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The Science of MeaningEssays on the Metatheory of Natural Language Semantics$
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Derek Ball and Brian Rabern

Print publication date: 2018

Print ISBN-13: 9780198739548

Published to Oxford Scholarship Online: August 2018

DOI: 10.1093/oso/9780198739548.001.0001

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PRINTED FROM OXFORD SCHOLARSHIP ONLINE (www.oxfordscholarship.com). (c) Copyright Oxford University Press, 2019. All Rights Reserved. An individual user may print out a PDF of a single chapter of a monograph in OSO for personal use. date: 05 December 2019

From Meaning to Content

From Meaning to Content

Issues in Meta-Semantics

Chapter:
(p.113) 4 From Meaning to Content
Source:
The Science of Meaning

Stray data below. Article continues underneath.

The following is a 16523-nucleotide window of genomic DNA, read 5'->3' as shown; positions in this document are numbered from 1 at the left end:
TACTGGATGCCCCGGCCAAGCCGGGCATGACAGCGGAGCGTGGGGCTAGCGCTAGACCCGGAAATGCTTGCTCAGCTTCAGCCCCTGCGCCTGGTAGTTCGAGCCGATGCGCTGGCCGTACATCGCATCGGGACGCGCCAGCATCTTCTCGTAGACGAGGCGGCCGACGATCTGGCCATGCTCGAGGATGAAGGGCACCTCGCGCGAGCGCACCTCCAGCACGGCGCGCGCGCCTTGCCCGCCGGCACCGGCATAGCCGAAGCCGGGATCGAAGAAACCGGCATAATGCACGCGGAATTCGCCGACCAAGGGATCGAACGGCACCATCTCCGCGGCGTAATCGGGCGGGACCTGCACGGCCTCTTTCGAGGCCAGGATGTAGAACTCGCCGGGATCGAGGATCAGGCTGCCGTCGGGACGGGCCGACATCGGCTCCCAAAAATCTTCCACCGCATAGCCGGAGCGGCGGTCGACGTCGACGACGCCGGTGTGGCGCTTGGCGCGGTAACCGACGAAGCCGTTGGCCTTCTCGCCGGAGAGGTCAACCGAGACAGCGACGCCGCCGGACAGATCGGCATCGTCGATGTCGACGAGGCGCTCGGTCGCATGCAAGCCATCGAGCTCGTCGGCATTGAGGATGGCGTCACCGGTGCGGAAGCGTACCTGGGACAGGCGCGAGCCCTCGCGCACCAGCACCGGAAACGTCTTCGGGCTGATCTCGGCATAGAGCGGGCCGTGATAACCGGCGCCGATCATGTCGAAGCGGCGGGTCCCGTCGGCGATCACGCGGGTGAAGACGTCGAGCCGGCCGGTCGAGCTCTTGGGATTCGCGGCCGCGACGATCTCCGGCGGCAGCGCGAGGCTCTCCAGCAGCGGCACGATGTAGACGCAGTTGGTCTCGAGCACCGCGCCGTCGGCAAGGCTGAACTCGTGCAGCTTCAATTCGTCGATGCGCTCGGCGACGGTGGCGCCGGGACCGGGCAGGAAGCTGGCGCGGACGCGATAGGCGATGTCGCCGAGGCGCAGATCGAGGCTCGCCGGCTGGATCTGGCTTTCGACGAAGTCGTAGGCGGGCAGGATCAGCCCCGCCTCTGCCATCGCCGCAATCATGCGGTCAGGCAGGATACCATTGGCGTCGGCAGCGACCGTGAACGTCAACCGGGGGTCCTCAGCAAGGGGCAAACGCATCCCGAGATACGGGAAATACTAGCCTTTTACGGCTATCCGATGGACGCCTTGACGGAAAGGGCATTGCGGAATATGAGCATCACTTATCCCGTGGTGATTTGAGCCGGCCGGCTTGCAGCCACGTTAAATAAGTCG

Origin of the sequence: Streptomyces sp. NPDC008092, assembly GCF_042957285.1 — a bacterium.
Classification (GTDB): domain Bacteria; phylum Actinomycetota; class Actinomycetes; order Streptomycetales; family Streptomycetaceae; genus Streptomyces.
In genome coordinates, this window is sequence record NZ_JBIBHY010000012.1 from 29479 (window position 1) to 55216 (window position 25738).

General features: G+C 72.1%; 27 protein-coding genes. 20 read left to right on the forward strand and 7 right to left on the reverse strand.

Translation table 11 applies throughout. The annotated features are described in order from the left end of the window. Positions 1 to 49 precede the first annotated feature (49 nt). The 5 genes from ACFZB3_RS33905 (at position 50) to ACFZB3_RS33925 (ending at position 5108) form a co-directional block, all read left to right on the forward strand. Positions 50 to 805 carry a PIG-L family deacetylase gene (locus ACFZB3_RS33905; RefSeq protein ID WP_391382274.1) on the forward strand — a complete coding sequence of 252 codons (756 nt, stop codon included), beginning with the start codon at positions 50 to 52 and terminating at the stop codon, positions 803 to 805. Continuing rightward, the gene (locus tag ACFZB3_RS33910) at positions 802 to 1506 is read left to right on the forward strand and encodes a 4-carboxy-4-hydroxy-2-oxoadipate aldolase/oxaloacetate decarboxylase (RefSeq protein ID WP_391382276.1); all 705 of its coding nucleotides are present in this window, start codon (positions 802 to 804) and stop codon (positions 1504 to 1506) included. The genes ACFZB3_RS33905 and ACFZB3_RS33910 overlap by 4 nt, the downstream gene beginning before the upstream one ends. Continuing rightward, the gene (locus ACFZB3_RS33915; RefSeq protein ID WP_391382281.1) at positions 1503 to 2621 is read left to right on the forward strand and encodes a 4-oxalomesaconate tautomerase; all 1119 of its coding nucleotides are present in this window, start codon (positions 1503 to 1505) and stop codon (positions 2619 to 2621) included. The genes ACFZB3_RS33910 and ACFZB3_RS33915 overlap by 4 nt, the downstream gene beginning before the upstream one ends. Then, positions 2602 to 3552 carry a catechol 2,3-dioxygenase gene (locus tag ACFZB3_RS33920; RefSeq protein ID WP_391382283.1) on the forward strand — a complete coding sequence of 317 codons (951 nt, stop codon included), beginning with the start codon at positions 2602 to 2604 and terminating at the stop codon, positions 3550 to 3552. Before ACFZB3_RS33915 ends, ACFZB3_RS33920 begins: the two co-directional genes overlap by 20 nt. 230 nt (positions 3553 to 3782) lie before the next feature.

Author(s):

François Recanati

Publisher:
Oxford University Press
DOI:10.1093/oso/9780198739548.003.0004

According to a widespread picture due to Kaplan, there are two levels of semantic value: character and content. Character is determined by the grammar, and it determines content with respect to context. In this chapter Recanati criticizes that picture on several grounds. He shows that we need more than two levels, and rejects the determination thesis: that linguistic meaning as determined by grammar determines content. Grammatical meaning does not determine assertoric content, he argues, but merely constrains it—speaker’s meaning necessarily comes into play. On the alternative picture he offers, there are four basic levels, only one of which is determined by the grammar. Pragmatics is what enables the transition from each level to the next.

Keywords:   grammatical meaning, semantic value, assertoric content, speaker’s meaning, demonstratives, semantic under-determination, pragmatics, polysemy, context-sensitivity

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